Do Choices Affect Preferences? Some Doubts and New Evidence
Recent research is exploring the case for choice-induced changes in preferences using the free-choice paradigm of Brehm (1956). Participants are faced with a choice between items that they have given the same rating of liking, two items at a time, and it is found that an item not chosen in one choice has a lower tendency of being chosen in a subsequent choice. This tendency is interpreted as evidence for choice-induced changes in preferences. I argue that this interpretation of the evidence is invalid. Furthermore, I report a novel experiment in which participants were specifically asked to compare the items, allowing for a consistent interpretation of the evidence. I find no evidence of choice-induced changes in preferences after a choice between items where one was viewed as more attractive than the other, but potentially some weak evidence of changes in preferences after a choice between items viewed as equally attractive.
|Date of creation:||2009|
|Contact details of provider:|| Postal: Poschingerstrasse 5, 81679 Munich|
Phone: +49 (89) 9224-0
Fax: +49 (89) 985369
Web page: http://www.cesifo-group.de
More information through EDIRC
References listed on IDEAS
Please report citation or reference errors to , or , if you are the registered author of the cited work, log in to your RePEc Author Service profile, click on "citations" and make appropriate adjustments.:
- M. Keith Chen, 2008.
"Rationalization and Cognitive Dissonance: Do Choices Affect or Reflect Preferences?,"
Levine's Working Paper Archive
122247000000002336, David K. Levine.
- M. Keith Chen, 2008. "Rationalization and Cognitive Dissonance: Do Choices Affect or Reflect Preferences?," Cowles Foundation Discussion Papers 1669, Cowles Foundation for Research in Economics, Yale University.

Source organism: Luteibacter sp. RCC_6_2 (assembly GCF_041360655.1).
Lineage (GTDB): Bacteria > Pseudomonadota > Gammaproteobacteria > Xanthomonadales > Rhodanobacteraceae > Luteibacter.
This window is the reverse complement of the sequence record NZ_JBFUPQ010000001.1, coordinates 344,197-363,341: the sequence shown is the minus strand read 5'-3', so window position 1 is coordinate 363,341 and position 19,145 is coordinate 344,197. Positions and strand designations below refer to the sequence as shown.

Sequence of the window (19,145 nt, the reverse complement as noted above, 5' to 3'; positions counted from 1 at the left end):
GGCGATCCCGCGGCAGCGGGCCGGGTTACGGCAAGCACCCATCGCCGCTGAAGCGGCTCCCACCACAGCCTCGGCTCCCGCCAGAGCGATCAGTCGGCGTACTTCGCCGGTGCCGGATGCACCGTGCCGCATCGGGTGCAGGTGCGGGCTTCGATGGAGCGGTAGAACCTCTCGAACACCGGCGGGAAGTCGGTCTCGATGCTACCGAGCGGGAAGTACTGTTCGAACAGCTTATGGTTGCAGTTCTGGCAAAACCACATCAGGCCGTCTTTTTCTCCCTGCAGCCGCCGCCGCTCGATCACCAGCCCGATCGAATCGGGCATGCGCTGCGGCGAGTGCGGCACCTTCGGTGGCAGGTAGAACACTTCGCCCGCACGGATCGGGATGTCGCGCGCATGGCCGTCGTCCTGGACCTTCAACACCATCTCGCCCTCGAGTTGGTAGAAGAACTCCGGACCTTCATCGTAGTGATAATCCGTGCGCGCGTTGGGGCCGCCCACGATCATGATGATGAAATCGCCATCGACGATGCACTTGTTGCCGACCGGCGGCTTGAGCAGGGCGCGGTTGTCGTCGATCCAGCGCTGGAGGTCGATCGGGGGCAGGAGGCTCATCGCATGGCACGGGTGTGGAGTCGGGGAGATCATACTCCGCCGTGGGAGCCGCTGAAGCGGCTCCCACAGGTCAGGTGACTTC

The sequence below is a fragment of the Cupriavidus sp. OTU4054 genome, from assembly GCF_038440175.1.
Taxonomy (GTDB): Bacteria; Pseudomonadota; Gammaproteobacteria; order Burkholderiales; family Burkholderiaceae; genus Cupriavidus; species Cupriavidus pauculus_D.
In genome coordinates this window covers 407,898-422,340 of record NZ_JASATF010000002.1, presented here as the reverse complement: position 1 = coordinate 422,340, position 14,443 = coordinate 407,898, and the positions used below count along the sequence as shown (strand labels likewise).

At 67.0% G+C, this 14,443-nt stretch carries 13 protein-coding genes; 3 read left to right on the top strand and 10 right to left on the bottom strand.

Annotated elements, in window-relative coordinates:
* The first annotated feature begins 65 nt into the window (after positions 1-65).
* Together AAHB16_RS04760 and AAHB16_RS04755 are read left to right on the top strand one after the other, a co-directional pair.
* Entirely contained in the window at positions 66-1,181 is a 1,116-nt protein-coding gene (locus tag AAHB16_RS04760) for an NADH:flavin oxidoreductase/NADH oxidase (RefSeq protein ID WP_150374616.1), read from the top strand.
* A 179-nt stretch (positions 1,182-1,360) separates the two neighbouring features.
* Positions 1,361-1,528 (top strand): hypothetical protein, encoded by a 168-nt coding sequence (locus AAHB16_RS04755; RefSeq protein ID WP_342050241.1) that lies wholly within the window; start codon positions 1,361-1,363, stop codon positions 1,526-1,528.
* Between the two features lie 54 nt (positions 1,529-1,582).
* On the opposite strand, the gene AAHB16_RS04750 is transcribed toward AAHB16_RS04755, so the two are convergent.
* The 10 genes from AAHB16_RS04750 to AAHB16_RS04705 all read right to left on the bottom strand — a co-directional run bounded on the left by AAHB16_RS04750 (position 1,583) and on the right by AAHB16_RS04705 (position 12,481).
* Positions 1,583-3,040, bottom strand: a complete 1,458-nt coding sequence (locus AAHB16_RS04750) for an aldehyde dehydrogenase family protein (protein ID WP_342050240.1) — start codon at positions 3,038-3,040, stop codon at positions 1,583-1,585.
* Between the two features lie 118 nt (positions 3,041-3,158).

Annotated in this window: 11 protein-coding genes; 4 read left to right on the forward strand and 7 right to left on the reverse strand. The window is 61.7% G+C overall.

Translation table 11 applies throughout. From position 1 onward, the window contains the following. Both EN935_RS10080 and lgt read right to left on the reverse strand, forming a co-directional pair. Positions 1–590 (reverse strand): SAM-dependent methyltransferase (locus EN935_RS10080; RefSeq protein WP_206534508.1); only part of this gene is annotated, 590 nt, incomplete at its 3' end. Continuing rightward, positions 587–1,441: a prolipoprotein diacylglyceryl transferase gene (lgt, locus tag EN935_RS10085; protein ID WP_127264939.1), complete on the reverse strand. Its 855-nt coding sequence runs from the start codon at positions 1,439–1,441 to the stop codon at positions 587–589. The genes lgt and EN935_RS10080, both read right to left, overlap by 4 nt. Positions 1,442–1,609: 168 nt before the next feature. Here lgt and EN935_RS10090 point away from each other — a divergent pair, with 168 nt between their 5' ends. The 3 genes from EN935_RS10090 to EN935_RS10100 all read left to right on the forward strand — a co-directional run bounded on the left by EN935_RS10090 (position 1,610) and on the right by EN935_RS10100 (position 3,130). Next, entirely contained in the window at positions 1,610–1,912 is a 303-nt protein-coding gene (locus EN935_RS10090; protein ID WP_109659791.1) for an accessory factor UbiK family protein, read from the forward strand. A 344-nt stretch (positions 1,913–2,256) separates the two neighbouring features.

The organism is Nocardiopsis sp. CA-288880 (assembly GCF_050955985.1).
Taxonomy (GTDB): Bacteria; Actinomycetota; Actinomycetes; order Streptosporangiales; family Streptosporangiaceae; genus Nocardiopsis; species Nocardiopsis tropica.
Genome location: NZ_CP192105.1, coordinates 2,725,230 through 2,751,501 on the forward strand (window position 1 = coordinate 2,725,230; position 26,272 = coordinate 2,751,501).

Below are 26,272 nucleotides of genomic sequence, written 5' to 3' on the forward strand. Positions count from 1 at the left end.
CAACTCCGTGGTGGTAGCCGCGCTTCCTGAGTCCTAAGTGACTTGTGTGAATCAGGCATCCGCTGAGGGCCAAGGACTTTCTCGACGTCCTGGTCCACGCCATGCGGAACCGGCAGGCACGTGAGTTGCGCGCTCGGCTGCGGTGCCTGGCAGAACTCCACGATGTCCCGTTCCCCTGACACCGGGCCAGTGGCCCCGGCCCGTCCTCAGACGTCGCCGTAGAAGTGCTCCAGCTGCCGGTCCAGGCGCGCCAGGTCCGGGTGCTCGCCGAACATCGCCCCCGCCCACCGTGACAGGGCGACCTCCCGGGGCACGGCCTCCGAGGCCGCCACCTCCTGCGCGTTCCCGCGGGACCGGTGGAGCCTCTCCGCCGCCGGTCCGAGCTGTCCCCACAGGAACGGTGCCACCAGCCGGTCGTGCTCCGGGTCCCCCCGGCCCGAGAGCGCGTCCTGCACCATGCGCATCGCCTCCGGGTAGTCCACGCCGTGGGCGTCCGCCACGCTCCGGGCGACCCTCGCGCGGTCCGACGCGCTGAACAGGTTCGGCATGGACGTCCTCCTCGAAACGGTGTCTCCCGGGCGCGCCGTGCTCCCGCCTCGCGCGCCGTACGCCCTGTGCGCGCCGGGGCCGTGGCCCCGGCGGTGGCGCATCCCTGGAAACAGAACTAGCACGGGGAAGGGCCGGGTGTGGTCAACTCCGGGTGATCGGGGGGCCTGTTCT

When requesting a correction, please mention this item's handle: RePEc:ces:ceswps:_2868. See general information about how to correct material in RePEc.
For technical questions regarding this item, or to correct its authors, title, abstract, bibliographic or download information, contact: (Klaus Wohlrabe)
If you have authored this item and are not yet registered with RePEc, we encourage you to do it here. This allows to link your profile to this item. It also allows you to accept potential citations to this item that we are uncertain about.
If references are entirely missing, you can add them using this form.
If the full references list an item that is present in RePEc, but the system did not link to it, you can help with this form.
If you know of missing items citing this one, you can help us creating those links by adding the relevant references in the same way as above, for each refering item. If you are a registered author of this item, you may also want to check the "citations" tab in your profile, as there may be some citations waiting for confirmation.
Please note that corrections may take a couple of weeks to filter through the various RePEc services.